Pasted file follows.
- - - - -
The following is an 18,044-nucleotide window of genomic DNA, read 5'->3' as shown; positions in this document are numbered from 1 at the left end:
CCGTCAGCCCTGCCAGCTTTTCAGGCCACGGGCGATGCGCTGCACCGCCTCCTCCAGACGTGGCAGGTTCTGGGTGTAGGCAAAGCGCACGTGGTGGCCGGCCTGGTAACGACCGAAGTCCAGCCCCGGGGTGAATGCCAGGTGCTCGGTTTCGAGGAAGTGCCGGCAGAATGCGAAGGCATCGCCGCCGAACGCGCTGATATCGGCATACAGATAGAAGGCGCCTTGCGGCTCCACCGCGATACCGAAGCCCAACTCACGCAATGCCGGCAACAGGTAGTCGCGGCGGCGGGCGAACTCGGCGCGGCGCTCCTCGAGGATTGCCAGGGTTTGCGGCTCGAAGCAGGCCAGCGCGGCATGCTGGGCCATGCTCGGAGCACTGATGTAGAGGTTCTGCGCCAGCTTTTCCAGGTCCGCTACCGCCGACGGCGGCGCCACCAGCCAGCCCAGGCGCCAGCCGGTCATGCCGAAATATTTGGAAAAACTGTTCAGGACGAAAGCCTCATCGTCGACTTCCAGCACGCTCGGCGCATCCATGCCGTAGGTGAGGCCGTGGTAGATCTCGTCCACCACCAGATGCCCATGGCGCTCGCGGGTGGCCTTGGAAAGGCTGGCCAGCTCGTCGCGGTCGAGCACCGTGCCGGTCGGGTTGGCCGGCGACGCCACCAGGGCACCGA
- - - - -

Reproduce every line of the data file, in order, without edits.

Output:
The following is an 18,044-nucleotide window of genomic DNA, read 5'->3' as shown; positions in this document are numbered from 1 at the left end:
CCGTCAGCCCTGCCAGCTTTTCAGGCCACGGGCGATGCGCTGCACCGCCTCCTCCAGACGTGGCAGGTTCTGGGTGTAGGCAAAGCGCACGTGGTGGCCGGCCTGGTAACGACCGAAGTCCAGCCCCGGGGTGAATGCCAGGTGCTCGGTTTCGAGGAAGTGCCGGCAGAATGCGAAGGCATCGCCGCCGAACGCGCTGATATCGGCATACAGATAGAAGGCGCCTTGCGGCTCCACCGCGATACCGAAGCCCAACTCACGCAATGCCGGCAACAGGTAGTCGCGGCGGCGGGCGAACTCGGCGCGGCGCTCCTCGAGGATTGCCAGGGTTTGCGGCTCGAAGCAGGCCAGCGCGGCATGCTGGGCCATGCTCGGAGCACTGATGTAGAGGTTCTGCGCCAGCTTTTCCAGGTCCGCTACCGCCGACGGCGGCGCCACCAGCCAGCCCAGGCGCCAGCCGGTCATGCCGAAATATTTGGAAAAACTGTTCAGGACGAAAGCCTCATCGTCGACTTCCAGCACGCTCGGCGCATCCATGCCGTAGGTGAGGCCGTGGTAGATCTCGTCCACCACCAGATGCCCATGGCGCTCGCGGGTGGCCTTGGAAAGGCTGGCCAGCTCGTCGCGGTCGAGCACCGTGCCGGTCGGGTTGGCCGGCGACGCCACCAGGGCACCGA